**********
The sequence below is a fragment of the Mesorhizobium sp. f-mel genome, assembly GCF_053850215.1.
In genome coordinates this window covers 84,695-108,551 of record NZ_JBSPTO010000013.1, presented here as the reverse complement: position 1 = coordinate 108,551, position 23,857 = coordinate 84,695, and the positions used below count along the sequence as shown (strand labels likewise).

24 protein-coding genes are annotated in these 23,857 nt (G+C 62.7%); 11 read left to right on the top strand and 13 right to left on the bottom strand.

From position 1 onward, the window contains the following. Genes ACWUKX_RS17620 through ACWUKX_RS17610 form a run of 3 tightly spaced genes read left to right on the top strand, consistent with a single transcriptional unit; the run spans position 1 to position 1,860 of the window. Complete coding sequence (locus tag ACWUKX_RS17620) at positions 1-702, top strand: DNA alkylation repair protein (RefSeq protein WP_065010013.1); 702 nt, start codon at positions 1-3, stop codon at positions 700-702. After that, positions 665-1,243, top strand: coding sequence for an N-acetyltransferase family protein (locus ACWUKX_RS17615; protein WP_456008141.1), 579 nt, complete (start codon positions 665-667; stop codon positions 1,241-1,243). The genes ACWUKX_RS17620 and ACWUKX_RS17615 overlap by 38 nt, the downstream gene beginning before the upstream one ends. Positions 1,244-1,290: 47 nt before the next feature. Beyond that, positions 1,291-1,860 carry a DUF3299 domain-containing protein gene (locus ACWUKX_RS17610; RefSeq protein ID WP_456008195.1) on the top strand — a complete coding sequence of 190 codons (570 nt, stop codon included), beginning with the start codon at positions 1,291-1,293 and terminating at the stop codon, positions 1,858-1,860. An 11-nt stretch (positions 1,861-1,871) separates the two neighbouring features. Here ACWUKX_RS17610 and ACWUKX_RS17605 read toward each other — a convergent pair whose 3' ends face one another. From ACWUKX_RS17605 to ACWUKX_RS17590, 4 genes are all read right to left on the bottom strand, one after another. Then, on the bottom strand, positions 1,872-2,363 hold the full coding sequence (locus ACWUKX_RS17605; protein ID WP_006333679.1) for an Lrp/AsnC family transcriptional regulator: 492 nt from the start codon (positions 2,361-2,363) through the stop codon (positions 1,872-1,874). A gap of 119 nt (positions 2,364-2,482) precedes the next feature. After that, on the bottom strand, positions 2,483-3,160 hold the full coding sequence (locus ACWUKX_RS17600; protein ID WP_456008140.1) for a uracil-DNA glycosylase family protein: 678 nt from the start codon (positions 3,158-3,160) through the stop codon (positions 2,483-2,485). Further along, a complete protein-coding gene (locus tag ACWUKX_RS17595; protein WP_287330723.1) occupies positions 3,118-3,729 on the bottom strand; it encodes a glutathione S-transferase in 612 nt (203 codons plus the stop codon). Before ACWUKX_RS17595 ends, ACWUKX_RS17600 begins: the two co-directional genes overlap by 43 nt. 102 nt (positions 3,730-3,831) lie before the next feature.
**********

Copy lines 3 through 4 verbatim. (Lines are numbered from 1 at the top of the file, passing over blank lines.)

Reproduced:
24 protein-coding genes are annotated in these 23,857 nt (G+C 62.7%); 11 read left to right on the top strand and 13 right to left on the bottom strand.

From position 1 onward, the window contains the following. Genes ACWUKX_RS17620 through ACWUKX_RS17610 form a run of 3 tightly spaced genes read left to right on the top strand, consistent with a single transcriptional unit; the run spans position 1 to position 1,860 of the window. Complete coding sequence (locus tag ACWUKX_RS17620) at positions 1-702, top strand: DNA alkylation repair protein (RefSeq protein WP_065010013.1); 702 nt, start codon at positions 1-3, stop codon at positions 700-702. After that, positions 665-1,243, top strand: coding sequence for an N-acetyltransferase family protein (locus ACWUKX_RS17615; protein WP_456008141.1), 579 nt, complete (start codon positions 665-667; stop codon positions 1,241-1,243). The genes ACWUKX_RS17620 and ACWUKX_RS17615 overlap by 38 nt, the downstream gene beginning before the upstream one ends. Positions 1,244-1,290: 47 nt before the next feature. Beyond that, positions 1,291-1,860 carry a DUF3299 domain-containing protein gene (locus ACWUKX_RS17610; RefSeq protein ID WP_456008195.1) on the top strand — a complete coding sequence of 190 codons (570 nt, stop codon included), beginning with the start codon at positions 1,291-1,293 and terminating at the stop codon, positions 1,858-1,860. An 11-nt stretch (positions 1,861-1,871) separates the two neighbouring features. Here ACWUKX_RS17610 and ACWUKX_RS17605 read toward each other — a convergent pair whose 3' ends face one another. From ACWUKX_RS17605 to ACWUKX_RS17590, 4 genes are all read right to left on the bottom strand, one after another. Then, on the bottom strand, positions 1,872-2,363 hold the full coding sequence (locus ACWUKX_RS17605; protein ID WP_006333679.1) for an Lrp/AsnC family transcriptional regulator: 492 nt from the start codon (positions 2,361-2,363) through the stop codon (positions 1,872-1,874). A gap of 119 nt (positions 2,364-2,482) precedes the next feature. After that, on the bottom strand, positions 2,483-3,160 hold the full coding sequence (locus ACWUKX_RS17600; protein ID WP_456008140.1) for a uracil-DNA glycosylase family protein: 678 nt from the start codon (positions 3,158-3,160) through the stop codon (positions 2,483-2,485). Further along, a complete protein-coding gene (locus tag ACWUKX_RS17595; protein WP_287330723.1) occupies positions 3,118-3,729 on the bottom strand; it encodes a glutathione S-transferase in 612 nt (203 codons plus the stop codon). Before ACWUKX_RS17595 ends, ACWUKX_RS17600 begins: the two co-directional genes overlap by 43 nt. 102 nt (positions 3,730-3,831) lie before the next feature.